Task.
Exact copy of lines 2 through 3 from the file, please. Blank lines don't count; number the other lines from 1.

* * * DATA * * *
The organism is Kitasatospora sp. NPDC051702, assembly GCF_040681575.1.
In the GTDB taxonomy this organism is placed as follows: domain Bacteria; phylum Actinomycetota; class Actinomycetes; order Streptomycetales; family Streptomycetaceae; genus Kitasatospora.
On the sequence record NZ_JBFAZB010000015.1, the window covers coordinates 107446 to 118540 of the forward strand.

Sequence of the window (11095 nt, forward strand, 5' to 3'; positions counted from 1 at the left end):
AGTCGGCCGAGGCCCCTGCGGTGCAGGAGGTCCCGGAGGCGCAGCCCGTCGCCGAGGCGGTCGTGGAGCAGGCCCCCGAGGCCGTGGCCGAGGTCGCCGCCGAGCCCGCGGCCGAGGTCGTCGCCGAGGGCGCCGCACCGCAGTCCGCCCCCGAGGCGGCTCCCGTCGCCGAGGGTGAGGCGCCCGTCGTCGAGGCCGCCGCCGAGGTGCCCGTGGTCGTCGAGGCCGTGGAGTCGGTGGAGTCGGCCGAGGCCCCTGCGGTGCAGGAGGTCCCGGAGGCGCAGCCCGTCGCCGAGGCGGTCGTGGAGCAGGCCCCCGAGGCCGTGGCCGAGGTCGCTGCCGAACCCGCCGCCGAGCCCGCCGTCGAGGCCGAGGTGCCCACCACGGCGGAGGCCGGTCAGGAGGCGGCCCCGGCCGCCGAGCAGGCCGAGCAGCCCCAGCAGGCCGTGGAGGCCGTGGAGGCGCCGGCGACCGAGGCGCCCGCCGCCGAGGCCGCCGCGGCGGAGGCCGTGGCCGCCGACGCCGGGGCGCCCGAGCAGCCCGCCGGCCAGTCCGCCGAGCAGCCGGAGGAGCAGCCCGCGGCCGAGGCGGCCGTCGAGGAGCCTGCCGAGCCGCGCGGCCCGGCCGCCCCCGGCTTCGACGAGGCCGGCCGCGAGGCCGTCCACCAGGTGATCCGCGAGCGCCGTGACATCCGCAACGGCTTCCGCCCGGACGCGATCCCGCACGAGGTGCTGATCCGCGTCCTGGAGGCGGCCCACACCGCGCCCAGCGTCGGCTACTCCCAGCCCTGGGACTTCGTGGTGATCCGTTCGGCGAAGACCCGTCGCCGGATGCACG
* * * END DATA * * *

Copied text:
In the GTDB taxonomy this organism is placed as follows: domain Bacteria; phylum Actinomycetota; class Actinomycetes; order Streptomycetales; family Streptomycetaceae; genus Kitasatospora.
On the sequence record NZ_JBFAZB010000015.1, the window covers coordinates 107446 to 118540 of the forward strand.